Food irradiation is not a recently developed technology, having been in existence since the 1950's. The process kills bacteria, insect pests, and their larva thereby reducing chances of contracting food born disease while at the same time increasing shelf life of the treated foods. Although the process is quite controversial, a substantial body of scientific evidence indicates that the process is safe and unharmful to foods so treated according to the U.S. Food and Drug Administration (FDA). The World Health Organization, the American Medical Association, and the International Atomic Energy Agency have all approved the safety of the process. Irradiation of various foods has been approved in 37 countries to date and is extensively used in some of these nations.

In the U.S. so far, the FDA has approved the use of irradiation to control sprouting in potatoes; to control insects and their larvae in wheat, wheat powder, fresh fruits and vegetables, spices and other aromatic seasonings; to kill Trichinae in pork and to kill Salmonella bacteria in poultry. Currently, the FDA is considering a proposal to approve irradiation of beef to control naturally occurring E. coli bacteria. The only U.S. commercial facility relying on irradiation processing of food as its principal business is located in Mulberry, Florida and has been in operation since 1992. Fresh produce including strawberries, tomatoes and onions as well as poultry are processed at the plant for distribution to Midwestern supermarkets.

Currently, most consumers know little about irradiation of foods and its potential to improve the safety of foods. A recent Gallup Poll conducted for the American Meat Institute revealed that although 74 percent of consumers had heard of food irradiation only 24 percent claimed to have any knowledge of the process. These results indicate the need for the public to be better informed about the irradiation process and the safety benefits it can provide. Only when consumers become knowledgeable of the risks and benefits of irradiation can the process become widely adopted to improve food safety.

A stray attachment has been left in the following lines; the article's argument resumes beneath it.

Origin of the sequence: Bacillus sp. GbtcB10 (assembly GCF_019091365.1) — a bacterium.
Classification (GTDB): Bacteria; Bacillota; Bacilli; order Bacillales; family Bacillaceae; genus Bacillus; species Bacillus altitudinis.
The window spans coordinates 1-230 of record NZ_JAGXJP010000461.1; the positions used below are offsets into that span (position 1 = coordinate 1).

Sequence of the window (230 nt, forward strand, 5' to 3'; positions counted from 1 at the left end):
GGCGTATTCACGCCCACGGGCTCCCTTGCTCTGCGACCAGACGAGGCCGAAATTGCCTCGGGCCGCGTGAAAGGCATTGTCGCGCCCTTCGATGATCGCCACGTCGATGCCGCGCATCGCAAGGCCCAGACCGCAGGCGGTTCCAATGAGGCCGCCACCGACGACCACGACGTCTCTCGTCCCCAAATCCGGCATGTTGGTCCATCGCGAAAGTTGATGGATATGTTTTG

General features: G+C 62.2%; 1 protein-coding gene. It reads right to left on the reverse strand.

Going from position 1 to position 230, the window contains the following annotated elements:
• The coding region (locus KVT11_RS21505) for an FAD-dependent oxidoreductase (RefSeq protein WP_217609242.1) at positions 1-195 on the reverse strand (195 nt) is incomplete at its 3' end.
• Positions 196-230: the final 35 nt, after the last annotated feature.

Understandably, consumers are concerned about using something they associate with deadly force on their foods. These concerns are succinctly expressed in a consumer's letter to the Wall Street Journal in response to an editorial supportive of food irradiation. He stated in his letter that, "No, I don't wish to routinely buy strawberries that stay fresh for a month or chicken that doesn't spoil easily. - Bug Off!" This same consumer stated that his position was, "preference and not hysteria."

In order for consumers such as this to exercise their preference in the marketplace, foods treated with irradiation are required to be labeled as such. FDA regulations require that an international symbol for irradiation and the words, "Treated by Irradiation," be included on the labels. Labeling is a partial solution to the dilemma of a technology that has benefits but may not be recognized or embraced by all consumers. Clearly stating on a label that irradiation processes have been used, however, is only part of the needed information. Additional information will need to be supplied on the labels or on posters or shelf cards in supermarkets so that the safety benefits of irradiation processing can become understood and disseminated among consumers. Informed consumers will then be in position to judge the desirability of the foods processed with irradiation based on personal preference and experience, or those opinions of acquaintances whose views they trust.

Some consumers view irradiation as a move toward the opposite pole from their desire to return to natural or organic production methods. These consumers now have options at the marketplace. Organic standards and procedures are being developed for foods produced and processed differently than conventionally produced foods. The irradiation process can represent a movement away from chemical dependence and toward fewer residues in foods. Perhaps these sometimes conflicting goals can be partially met by offering consumers the choice of safer food resulting from irradiation processing.


Thomas Worley is a member of the Western Extension Marketing Committee and is an Extension Economist at Washington State University.